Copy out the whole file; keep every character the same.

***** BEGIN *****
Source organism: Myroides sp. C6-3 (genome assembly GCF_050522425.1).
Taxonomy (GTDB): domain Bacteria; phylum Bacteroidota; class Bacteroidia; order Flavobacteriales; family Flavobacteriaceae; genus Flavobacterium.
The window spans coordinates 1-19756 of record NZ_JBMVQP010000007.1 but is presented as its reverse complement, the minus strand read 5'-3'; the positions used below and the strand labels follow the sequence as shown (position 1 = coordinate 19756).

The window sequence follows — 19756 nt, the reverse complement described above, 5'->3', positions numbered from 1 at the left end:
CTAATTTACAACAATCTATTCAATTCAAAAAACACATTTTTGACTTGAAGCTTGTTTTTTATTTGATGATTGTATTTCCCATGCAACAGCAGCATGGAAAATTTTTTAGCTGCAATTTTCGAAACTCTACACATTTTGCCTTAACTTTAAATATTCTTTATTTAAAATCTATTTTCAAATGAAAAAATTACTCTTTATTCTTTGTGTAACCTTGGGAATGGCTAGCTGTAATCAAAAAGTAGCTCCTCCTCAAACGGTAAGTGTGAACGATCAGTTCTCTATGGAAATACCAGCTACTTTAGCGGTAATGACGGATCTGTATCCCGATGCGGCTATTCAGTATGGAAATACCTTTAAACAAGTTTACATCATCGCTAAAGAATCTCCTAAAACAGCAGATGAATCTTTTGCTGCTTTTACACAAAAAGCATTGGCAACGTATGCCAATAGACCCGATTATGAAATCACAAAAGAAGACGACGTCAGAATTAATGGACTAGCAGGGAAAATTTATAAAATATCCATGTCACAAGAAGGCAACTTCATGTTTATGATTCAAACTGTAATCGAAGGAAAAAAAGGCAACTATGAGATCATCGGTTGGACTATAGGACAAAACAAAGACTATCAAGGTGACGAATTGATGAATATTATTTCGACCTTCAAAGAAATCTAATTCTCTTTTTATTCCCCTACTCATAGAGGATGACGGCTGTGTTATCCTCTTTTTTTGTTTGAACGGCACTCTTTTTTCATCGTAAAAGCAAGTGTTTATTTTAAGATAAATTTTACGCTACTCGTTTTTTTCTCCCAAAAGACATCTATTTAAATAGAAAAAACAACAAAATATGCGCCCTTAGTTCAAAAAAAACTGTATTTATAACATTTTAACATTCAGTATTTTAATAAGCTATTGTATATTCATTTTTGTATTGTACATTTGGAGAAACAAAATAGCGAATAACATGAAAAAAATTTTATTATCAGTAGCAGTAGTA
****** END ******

Source organism: Myroides sp. C6-3 (genome assembly GCF_050522425.1).
Taxonomy (GTDB): domain Bacteria; phylum Bacteroidota; class Bacteroidia; order Flavobacteriales; family Flavobacteriaceae; genus Flavobacterium.
The window spans coordinates 1-19756 of record NZ_JBMVQP010000007.1 but is presented as its reverse complement, the minus strand read 5'-3'; the positions used below and the strand labels follow the sequence as shown (position 1 = coordinate 19756).

The window sequence follows — 19756 nt, the reverse complement described above, 5'->3', positions numbered from 1 at the left end:
CTAATTTACAACAATCTATTCAATTCAAAAAACACATTTTTGACTTGAAGCTTGTTTTTTATTTGATGATTGTATTTCCCATGCAACAGCAGCATGGAAAATTTTTTAGCTGCAATTTTCGAAACTCTACACATTTTGCCTTAACTTTAAATATTCTTTATTTAAAATCTATTTTCAAATGAAAAAATTACTCTTTATTCTTTGTGTAACCTTGGGAATGGCTAGCTGTAATCAAAAAGTAGCTCCTCCTCAAACGGTAAGTGTGAACGATCAGTTCTCTATGGAAATACCAGCTACTTTAGCGGTAATGACGGATCTGTATCCCGATGCGGCTATTCAGTATGGAAATACCTTTAAACAAGTTTACATCATCGCTAAAGAATCTCCTAAAACAGCAGATGAATCTTTTGCTGCTTTTACACAAAAAGCATTGGCAACGTATGCCAATAGACCCGATTATGAAATCACAAAAGAAGACGACGTCAGAATTAATGGACTAGCAGGGAAAATTTATAAAATATCCATGTCACAAGAAGGCAACTTCATGTTTATGATTCAAACTGTAATCGAAGGAAAAAAAGGCAACTATGAGATCATCGGTTGGACTATAGGACAAAACAAAGACTATCAAGGTGACGAATTGATGAATATTATTTCGACCTTCAAAGAAATCTAATTCTCTTTTTATTCCCCTACTCATAGAGGATGACGGCTGTGTTATCCTCTTTTTTTGTTTGAACGGCACTCTTTTTTCATCGTAAAAGCAAGTGTTTATTTTAAGATAAATTTTACGCTACTCGTTTTTTTCTCCCAAAAGACATCTATTTAAATAGAAAAAACAACAAAATATGCGCCCTTAGTTCAAAAAAAACTGTATTTATAACATTTTAACATTCAGTATTTTAATAAGCTATTGTATATTCATTTTTGTATTGTACATTTGGAGAAACAAAATAGCGAATAACATGAAAAAAATTTTATTATCAGTAGCAGTAGTA